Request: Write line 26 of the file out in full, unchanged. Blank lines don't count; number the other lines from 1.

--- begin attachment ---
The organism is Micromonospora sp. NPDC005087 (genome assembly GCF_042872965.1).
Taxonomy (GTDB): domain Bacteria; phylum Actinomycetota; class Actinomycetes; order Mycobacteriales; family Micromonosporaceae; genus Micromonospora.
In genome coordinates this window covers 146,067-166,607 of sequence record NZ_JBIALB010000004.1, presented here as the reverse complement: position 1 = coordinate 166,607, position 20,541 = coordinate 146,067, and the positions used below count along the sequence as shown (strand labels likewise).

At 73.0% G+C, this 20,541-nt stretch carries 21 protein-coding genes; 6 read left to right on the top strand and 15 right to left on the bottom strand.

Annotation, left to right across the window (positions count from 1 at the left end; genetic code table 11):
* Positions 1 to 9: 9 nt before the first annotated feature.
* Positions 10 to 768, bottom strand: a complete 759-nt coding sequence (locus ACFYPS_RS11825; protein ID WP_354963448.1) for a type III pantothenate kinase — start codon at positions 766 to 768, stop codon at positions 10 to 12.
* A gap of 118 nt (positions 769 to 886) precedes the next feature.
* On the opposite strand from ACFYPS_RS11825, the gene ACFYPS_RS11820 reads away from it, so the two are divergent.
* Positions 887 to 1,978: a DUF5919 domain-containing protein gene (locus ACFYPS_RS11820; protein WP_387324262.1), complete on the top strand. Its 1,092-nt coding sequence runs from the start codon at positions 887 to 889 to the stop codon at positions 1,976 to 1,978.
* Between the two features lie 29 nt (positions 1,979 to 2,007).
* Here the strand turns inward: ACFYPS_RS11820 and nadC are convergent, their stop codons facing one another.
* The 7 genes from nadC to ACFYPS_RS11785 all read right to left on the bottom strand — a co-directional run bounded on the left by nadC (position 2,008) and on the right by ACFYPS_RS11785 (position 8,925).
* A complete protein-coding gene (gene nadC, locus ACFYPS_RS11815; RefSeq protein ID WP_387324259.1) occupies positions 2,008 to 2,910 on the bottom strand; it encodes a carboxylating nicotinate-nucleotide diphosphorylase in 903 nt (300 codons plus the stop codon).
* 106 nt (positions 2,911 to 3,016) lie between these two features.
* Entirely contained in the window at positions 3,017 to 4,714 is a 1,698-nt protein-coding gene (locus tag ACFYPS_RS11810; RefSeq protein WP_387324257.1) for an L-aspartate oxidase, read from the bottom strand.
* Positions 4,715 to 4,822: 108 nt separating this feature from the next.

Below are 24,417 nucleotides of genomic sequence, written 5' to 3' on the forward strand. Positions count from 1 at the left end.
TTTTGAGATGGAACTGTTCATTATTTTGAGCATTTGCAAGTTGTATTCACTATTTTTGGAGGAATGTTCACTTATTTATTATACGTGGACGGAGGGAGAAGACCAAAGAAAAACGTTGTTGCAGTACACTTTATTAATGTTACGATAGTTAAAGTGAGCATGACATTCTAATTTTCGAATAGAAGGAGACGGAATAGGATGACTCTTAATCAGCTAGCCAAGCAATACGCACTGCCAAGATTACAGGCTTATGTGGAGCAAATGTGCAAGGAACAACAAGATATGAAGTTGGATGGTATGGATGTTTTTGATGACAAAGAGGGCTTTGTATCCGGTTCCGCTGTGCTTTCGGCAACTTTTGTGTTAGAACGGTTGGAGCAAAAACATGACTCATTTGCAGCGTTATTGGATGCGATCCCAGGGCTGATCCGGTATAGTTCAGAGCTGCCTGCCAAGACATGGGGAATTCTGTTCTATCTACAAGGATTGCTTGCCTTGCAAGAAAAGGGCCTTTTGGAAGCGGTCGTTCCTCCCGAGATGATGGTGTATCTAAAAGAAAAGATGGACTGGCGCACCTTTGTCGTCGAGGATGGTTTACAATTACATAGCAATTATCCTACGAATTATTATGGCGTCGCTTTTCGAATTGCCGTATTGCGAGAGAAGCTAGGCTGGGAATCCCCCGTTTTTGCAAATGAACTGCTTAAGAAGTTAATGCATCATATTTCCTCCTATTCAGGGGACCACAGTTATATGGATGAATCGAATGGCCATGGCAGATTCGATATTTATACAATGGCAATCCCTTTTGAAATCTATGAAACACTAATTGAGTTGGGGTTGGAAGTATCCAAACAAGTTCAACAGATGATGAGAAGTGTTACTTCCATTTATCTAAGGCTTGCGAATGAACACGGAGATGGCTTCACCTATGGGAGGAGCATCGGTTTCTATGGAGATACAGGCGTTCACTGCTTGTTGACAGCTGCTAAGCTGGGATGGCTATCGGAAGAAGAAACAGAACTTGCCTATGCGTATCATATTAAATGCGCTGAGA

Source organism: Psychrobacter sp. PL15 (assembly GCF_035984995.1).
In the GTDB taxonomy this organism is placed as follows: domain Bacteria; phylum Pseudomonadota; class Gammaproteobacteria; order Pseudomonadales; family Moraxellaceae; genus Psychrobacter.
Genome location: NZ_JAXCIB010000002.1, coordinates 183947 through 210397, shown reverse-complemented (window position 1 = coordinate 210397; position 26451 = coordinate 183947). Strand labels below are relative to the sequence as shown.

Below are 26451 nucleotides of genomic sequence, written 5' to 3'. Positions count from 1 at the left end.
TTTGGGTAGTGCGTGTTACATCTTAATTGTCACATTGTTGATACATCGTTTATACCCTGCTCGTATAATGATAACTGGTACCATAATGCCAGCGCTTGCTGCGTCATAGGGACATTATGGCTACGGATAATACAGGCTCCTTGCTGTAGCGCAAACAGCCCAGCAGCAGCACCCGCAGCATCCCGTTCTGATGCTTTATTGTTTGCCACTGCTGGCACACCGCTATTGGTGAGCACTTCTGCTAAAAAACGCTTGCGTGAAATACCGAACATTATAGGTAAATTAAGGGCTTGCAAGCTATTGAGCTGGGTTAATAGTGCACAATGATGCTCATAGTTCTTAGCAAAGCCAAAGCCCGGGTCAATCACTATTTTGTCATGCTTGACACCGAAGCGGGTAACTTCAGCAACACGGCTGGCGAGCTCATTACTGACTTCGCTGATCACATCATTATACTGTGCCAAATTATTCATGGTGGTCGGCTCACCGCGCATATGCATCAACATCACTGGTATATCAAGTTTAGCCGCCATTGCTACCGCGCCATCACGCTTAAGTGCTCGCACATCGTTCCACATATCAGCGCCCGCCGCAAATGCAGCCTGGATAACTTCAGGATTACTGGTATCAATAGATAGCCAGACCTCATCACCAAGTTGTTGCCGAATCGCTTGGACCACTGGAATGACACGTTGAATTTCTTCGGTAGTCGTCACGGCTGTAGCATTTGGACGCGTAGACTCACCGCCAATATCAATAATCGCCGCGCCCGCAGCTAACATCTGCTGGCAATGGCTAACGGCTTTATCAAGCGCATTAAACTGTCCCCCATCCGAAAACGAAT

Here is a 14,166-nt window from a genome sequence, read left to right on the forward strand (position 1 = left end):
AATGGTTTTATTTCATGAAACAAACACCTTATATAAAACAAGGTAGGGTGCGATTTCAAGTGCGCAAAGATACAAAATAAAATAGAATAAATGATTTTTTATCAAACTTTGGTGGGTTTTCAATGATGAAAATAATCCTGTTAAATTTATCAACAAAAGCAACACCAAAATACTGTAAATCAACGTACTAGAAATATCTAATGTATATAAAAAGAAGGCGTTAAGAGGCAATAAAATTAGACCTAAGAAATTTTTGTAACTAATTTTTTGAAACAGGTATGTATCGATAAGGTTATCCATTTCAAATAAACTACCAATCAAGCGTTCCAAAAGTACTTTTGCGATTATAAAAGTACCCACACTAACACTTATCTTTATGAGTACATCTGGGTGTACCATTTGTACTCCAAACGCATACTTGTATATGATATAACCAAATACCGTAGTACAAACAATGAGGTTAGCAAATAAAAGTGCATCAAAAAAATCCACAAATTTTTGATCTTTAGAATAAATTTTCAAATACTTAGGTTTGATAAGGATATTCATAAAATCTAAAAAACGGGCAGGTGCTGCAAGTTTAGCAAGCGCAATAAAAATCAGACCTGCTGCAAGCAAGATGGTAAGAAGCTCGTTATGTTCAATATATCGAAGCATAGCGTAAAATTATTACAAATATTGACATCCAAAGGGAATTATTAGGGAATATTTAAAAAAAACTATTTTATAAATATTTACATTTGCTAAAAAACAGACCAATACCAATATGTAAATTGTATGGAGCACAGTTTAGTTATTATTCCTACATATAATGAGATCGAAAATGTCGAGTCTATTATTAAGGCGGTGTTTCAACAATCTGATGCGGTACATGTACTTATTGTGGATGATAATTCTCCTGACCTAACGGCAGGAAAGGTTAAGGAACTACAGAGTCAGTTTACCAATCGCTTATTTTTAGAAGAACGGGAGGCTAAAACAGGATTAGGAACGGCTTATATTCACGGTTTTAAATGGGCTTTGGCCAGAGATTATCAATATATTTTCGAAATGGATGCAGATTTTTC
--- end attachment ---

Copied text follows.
AATGGTTTTATTTCATGAAACAAACACCTTATATAAAACAAGGTAGGGTGCGATTTCAAGTGCGCAAAGATACAAAATAAAATAGAATAAATGATTTTTTATCAAACTTTGGTGGGTTTTCAATGATGAAAATAATCCTGTTAAATTTATCAACAAAAGCAACACCAAAATACTGTAAATCAACGTACTAGAAATATCTAATGTATATAAAAAGAAGGCGTTAAGAGGCAATAAAATTAGACCTAAGAAATTTTTGTAACTAATTTTTTGAAACAGGTATGTATCGATAAGGTTATCCATTTCAAATAAACTACCAATCAAGCGTTCCAAAAGTACTTTTGCGATTATAAAAGTACCCACACTAACACTTATCTTTATGAGTACATCTGGGTGTACCATTTGTACTCCAAACGCATACTTGTATATGATATAACCAAATACCGTAGTACAAACAATGAGGTTAGCAAATAAAAGTGCATCAAAAAAATCCACAAATTTTTGATCTTTAGAATAAATTTTCAAATACTTAGGTTTGATAAGGATATTCATAAAATCTAAAAAACGGGCAGGTGCTGCAAGTTTAGCAAGCGCAATAAAAATCAGACCTGCTGCAAGCAAGATGGTAAGAAGCTCGTTATGTTCAATATATCGAAGCATAGCGTAAAATTATTACAAATATTGACATCCAAAGGGAATTATTAGGGAATATTTAAAAAAAACTATTTTATAAATATTTACATTTGCTAAAAAACAGACCAATACCAATATGTAAATTGTATGGAGCACAGTTTAGTTATTATTCCTACATATAATGAGATCGAAAATGTCGAGTCTATTATTAAGGCGGTGTTTCAACAATCTGATGCGGTACATGTACTTATTGTGGATGATAATTCTCCTGACCTAACGGCAGGAAAGGTTAAGGAACTACAGAGTCAGTTTACCAATCGCTTATTTTTAGAAGAACGGGAGGCTAAAACAGGATTAGGAACGGCTTATATTCACGGTTTTAAATGGGCTTTGGCCAGAGATTATCAATATATTTTCGAAATGGATGCAGATTTTTC